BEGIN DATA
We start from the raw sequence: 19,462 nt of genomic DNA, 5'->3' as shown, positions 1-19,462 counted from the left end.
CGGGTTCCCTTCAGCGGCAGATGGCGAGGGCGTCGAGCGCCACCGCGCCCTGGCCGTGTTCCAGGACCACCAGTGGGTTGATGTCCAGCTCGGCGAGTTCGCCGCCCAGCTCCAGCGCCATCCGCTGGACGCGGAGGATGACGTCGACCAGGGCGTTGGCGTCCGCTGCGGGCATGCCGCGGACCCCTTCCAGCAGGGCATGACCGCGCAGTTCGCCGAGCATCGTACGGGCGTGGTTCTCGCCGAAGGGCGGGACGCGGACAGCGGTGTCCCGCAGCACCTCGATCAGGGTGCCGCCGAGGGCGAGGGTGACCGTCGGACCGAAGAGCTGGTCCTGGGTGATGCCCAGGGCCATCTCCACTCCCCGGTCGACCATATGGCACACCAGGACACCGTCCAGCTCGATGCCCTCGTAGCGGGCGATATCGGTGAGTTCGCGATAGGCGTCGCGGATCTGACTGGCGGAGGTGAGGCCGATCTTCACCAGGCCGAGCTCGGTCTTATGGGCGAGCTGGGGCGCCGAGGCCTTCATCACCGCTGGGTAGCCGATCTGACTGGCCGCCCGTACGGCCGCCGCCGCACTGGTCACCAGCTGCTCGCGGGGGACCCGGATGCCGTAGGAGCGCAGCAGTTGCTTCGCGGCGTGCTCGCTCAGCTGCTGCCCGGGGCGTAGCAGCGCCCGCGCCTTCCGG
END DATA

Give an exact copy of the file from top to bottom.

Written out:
We start from the raw sequence: 19,462 nt of genomic DNA, 5'->3' as shown, positions 1-19,462 counted from the left end.
CGGGTTCCCTTCAGCGGCAGATGGCGAGGGCGTCGAGCGCCACCGCGCCCTGGCCGTGTTCCAGGACCACCAGTGGGTTGATGTCCAGCTCGGCGAGTTCGCCGCCCAGCTCCAGCGCCATCCGCTGGACGCGGAGGATGACGTCGACCAGGGCGTTGGCGTCCGCTGCGGGCATGCCGCGGACCCCTTCCAGCAGGGCATGACCGCGCAGTTCGCCGAGCATCGTACGGGCGTGGTTCTCGCCGAAGGGCGGGACGCGGACAGCGGTGTCCCGCAGCACCTCGATCAGGGTGCCGCCGAGGGCGAGGGTGACCGTCGGACCGAAGAGCTGGTCCTGGGTGATGCCCAGGGCCATCTCCACTCCCCGGTCGACCATATGGCACACCAGGACACCGTCCAGCTCGATGCCCTCGTAGCGGGCGATATCGGTGAGTTCGCGATAGGCGTCGCGGATCTGACTGGCGGAGGTGAGGCCGATCTTCACCAGGCCGAGCTCGGTCTTATGGGCGAGCTGGGGCGCCGAGGCCTTCATCACCGCTGGGTAGCCGATCTGACTGGCCGCCCGTACGGCCGCCGCCGCACTGGTCACCAGCTGCTCGCGGGGGACCCGGATGCCGTAGGAGCGCAGCAGTTGCTTCGCGGCGTGCTCGCTCAGCTGCTGCCCGGGGCGTAGCAGCGCCCGCGCCTTCCGG